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Implications of the Resurrection, Part 2

July 19, 2012

What place does status have in your life? Perhaps you are someone who is thought well of at work. Hopefully you are a parent who is respected and loved by your children. All of us have a status we aspire to. Many of us work hard to get to these places in society and some of us inherit them. I did nothing to become Mike Ammen’s son. I just…was.

In a similar way, in the resurrection of Jesus there was a status purchased for us. If Christ rose from the dead then he has dominion over death and can bring life. His spotless life gave us a righteousness nobody else could give us. That status he bought for those who have been called by Christ is that of “in Christ.” No longer are we “in Adam.” Let me explain.

In Genesis 1-2, there is a perfect garden that our first parents, Adam and Eve  lived in. They shared perfect communion with one another and tended to all the good gifts God had given them. Then, in Genesis 3 the story is ruined. The two disobey and sin entered the world. The Bible paints what I call the “representative principle.” At that point, Adam was our covenant head. That means he mediates the reign and rule of God to those on earth. As Adam went…so did humanity. So, ever since Adam there has been a deep blemish on all of creation because of sin.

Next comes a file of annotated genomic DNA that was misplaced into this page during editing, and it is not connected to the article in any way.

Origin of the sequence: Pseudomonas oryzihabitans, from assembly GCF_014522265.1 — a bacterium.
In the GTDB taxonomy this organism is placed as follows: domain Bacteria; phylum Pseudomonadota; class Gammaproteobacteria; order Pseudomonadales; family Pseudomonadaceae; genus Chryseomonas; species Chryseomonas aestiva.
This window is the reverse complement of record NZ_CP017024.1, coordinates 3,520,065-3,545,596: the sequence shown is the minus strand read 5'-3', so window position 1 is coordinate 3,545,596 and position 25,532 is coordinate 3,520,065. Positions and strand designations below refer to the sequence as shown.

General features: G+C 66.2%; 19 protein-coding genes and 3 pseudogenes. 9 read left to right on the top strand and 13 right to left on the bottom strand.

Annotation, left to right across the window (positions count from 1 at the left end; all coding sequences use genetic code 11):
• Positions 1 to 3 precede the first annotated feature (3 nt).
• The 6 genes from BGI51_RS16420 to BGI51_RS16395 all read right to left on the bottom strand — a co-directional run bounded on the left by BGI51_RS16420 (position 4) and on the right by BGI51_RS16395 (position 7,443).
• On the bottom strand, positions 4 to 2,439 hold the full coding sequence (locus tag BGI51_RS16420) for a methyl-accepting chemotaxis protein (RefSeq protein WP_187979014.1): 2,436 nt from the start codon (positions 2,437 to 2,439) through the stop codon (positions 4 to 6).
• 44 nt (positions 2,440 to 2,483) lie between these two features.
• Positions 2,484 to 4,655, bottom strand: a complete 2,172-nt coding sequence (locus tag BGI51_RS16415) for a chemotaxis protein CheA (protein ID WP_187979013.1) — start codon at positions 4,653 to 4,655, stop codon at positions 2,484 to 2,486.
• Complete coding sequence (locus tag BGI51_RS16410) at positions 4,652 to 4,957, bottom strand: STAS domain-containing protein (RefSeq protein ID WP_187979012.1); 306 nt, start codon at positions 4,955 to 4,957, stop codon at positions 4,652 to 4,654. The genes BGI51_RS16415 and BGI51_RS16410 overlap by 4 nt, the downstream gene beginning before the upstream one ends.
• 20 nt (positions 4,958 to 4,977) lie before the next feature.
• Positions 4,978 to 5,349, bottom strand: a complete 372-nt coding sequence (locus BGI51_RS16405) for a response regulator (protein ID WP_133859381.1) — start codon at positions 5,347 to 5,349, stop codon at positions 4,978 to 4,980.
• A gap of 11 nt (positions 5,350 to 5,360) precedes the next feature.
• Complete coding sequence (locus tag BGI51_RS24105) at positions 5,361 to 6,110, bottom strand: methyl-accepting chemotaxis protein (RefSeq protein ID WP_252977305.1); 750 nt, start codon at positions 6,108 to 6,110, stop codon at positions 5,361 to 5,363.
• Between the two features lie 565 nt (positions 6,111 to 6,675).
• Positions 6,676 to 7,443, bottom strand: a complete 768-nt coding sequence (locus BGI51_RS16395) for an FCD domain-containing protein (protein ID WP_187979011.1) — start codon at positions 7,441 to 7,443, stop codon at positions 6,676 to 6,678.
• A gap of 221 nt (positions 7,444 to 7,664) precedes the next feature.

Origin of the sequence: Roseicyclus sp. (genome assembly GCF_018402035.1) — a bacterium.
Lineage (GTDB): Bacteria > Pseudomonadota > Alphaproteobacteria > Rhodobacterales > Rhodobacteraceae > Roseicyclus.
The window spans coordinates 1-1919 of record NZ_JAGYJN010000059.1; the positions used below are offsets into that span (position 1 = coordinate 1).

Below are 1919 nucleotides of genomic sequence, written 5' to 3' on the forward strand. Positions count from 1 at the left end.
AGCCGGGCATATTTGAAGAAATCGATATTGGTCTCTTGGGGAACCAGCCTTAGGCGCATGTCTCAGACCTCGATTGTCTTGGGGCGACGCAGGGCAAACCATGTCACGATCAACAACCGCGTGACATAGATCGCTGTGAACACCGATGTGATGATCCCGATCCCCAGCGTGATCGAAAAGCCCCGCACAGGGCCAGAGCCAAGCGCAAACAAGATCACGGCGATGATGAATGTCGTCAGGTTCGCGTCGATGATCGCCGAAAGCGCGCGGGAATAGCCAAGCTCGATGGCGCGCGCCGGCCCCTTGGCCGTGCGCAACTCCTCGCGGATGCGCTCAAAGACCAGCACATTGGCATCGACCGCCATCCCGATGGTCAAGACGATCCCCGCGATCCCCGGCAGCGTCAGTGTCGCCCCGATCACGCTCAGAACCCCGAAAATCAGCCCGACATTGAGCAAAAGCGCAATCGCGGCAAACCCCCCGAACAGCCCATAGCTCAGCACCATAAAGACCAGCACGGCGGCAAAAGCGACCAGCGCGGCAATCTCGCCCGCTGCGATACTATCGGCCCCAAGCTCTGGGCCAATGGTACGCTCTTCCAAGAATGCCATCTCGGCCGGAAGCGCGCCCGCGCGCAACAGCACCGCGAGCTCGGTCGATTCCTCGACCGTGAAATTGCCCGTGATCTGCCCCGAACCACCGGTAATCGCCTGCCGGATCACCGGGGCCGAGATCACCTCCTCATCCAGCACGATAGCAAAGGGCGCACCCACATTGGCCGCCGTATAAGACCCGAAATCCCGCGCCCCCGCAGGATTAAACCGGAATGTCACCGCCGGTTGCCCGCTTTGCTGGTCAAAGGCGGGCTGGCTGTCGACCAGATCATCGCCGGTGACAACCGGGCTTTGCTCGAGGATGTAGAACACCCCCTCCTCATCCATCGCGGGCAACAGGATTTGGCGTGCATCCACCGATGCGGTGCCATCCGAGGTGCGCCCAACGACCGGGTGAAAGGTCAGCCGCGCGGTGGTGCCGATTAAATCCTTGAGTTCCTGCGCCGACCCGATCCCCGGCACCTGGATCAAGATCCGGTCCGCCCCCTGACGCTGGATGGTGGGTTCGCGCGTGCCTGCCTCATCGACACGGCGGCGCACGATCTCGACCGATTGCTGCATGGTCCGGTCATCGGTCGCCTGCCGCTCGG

This representative principle is played out throughout the pages of Scripture. Noah, Abraham, Moses, David…they were all covenant heads of the people of God appointed to mediate the rule of God to the people. All of them were stellar examples of imperfection. Sure, there were evidences of grace in each of their lives, but sin was always there. Again, as the covenant heads went…so did humanity. This downward spiral left the people waiting and wanting a perfect covenant head who would reverse the effects of sin on the world.

The only covenant head who perfectly mediate the rule of God to his people is Jesus. Jesus is what Adam never was, what Moses never was, and what David never was. He is the mediator the people of God were looking for. When he came what he brought was not more death, not more pain or hurting or sadness. What he brought was life itself. This is why Paul writes in 1 Cor. 15:22, “For as in Adam all die, so also in Christ shall all be made alive.”

So…what are the implications?

  • Don’t live as one who is “in Adam.” Yes, sin still exists. Yes, pain, death, and sadness is still a part of our lives. But for those who have been called, we are “in Christ.” This means we have the hope of resurrection. We have the hope that life will not always be this way and the end of Revelation will be reality all of us will see and savor one day.
  • Your status has been changed if you are “in Christ.” The big difference between this status and say your familial or job status is that is permeates every bit of your being. You can leave your job at work (for most of us) and you don’t have to be “daddy” when you are in surgery with a patient. However, you cannot shed your status of being “in Christ.” Grace will always abound to you, forgiveness will flow like a river to your soul, and the love of our Father will be on you at all times and in all places. There is nowhere you can go from his wonderful care.
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